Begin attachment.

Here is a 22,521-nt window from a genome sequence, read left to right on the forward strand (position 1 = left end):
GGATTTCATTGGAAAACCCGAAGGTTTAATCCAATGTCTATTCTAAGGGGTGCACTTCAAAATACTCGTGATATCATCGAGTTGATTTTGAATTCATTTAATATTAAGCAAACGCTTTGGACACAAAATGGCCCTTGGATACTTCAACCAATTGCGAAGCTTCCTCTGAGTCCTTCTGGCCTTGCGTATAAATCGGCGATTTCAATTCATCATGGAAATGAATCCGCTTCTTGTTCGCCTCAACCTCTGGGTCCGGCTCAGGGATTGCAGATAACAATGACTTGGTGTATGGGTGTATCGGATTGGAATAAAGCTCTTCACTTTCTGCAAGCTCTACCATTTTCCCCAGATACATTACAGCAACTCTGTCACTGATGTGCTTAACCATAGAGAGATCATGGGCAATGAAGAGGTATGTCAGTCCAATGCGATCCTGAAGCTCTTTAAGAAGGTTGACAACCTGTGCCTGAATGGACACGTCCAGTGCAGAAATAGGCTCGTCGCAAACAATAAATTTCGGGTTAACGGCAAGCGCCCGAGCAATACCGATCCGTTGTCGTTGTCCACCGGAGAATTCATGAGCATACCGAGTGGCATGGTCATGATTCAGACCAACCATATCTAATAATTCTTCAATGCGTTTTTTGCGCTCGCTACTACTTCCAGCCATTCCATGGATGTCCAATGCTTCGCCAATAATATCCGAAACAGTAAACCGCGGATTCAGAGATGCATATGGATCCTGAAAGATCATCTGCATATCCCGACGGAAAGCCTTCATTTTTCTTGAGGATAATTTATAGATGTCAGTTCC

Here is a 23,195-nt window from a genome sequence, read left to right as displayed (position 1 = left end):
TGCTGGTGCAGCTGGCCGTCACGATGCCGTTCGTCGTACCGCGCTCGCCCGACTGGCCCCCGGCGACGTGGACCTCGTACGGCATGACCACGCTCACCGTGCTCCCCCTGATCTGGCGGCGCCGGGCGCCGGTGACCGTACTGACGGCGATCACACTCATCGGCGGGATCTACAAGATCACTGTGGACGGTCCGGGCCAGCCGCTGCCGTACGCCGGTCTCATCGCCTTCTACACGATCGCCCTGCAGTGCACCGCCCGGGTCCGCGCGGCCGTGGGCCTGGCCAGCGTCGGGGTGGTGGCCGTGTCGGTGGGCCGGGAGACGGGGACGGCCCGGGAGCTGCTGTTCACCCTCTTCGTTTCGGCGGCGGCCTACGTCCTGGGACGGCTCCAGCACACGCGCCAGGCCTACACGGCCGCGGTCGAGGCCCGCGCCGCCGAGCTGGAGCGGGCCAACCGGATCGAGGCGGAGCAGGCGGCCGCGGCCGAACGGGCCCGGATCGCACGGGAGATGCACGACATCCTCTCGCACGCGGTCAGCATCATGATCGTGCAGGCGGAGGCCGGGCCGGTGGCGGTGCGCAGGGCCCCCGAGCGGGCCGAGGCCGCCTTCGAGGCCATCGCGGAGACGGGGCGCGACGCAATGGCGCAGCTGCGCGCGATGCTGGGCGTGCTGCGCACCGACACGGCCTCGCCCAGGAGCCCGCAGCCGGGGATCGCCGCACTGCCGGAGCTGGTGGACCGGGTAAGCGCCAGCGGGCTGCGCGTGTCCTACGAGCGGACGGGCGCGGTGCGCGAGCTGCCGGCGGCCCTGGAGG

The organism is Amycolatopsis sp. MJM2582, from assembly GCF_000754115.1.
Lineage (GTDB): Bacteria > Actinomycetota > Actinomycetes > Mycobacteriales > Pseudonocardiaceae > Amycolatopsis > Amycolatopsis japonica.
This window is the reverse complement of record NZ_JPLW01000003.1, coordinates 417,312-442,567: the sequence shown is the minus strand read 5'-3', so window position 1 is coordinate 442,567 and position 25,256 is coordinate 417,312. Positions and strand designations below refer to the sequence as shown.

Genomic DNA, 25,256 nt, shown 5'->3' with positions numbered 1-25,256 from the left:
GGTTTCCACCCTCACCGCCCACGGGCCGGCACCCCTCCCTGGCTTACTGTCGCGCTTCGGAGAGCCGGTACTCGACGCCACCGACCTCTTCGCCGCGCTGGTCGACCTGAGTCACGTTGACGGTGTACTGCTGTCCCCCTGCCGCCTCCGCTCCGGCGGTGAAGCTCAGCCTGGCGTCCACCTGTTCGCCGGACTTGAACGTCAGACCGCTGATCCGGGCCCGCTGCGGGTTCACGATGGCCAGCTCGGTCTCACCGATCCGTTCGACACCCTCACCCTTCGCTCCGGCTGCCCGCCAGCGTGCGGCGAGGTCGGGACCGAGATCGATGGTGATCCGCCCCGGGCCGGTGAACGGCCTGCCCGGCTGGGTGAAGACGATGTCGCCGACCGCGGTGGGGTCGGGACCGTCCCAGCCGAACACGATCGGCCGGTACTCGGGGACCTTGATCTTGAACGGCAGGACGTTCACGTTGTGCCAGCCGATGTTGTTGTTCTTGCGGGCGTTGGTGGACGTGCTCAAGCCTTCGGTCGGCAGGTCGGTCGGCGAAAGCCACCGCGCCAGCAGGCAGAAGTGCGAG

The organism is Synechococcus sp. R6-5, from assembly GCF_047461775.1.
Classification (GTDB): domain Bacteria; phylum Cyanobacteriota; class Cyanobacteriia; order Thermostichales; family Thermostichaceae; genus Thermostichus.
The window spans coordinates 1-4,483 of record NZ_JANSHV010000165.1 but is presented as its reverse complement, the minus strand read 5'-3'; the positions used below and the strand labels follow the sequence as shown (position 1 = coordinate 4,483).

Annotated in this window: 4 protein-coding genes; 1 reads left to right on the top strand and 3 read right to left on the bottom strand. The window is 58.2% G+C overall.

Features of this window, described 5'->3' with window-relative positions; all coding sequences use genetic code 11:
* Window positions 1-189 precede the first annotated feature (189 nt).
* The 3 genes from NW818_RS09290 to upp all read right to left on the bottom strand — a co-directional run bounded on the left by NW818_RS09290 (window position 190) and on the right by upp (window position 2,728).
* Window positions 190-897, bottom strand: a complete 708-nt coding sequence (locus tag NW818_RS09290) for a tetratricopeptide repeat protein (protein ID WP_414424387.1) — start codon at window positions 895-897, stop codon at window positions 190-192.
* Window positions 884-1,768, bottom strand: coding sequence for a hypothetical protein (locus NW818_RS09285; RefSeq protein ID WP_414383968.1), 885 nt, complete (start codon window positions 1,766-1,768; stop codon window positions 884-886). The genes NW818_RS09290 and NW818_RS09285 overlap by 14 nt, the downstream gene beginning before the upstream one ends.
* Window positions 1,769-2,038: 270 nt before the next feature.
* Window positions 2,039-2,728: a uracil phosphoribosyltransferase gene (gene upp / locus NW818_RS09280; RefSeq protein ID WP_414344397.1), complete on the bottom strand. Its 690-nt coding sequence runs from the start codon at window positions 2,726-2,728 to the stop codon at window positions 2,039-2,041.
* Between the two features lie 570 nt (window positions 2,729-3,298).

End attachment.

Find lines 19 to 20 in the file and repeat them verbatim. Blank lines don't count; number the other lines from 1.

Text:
* Window positions 1,769-2,038: 270 nt before the next feature.
* Window positions 2,039-2,728: a uracil phosphoribosyltransferase gene (gene upp / locus NW818_RS09280; RefSeq protein ID WP_414344397.1), complete on the bottom strand. Its 690-nt coding sequence runs from the start codon at window positions 2,726-2,728 to the stop codon at window positions 2,039-2,041.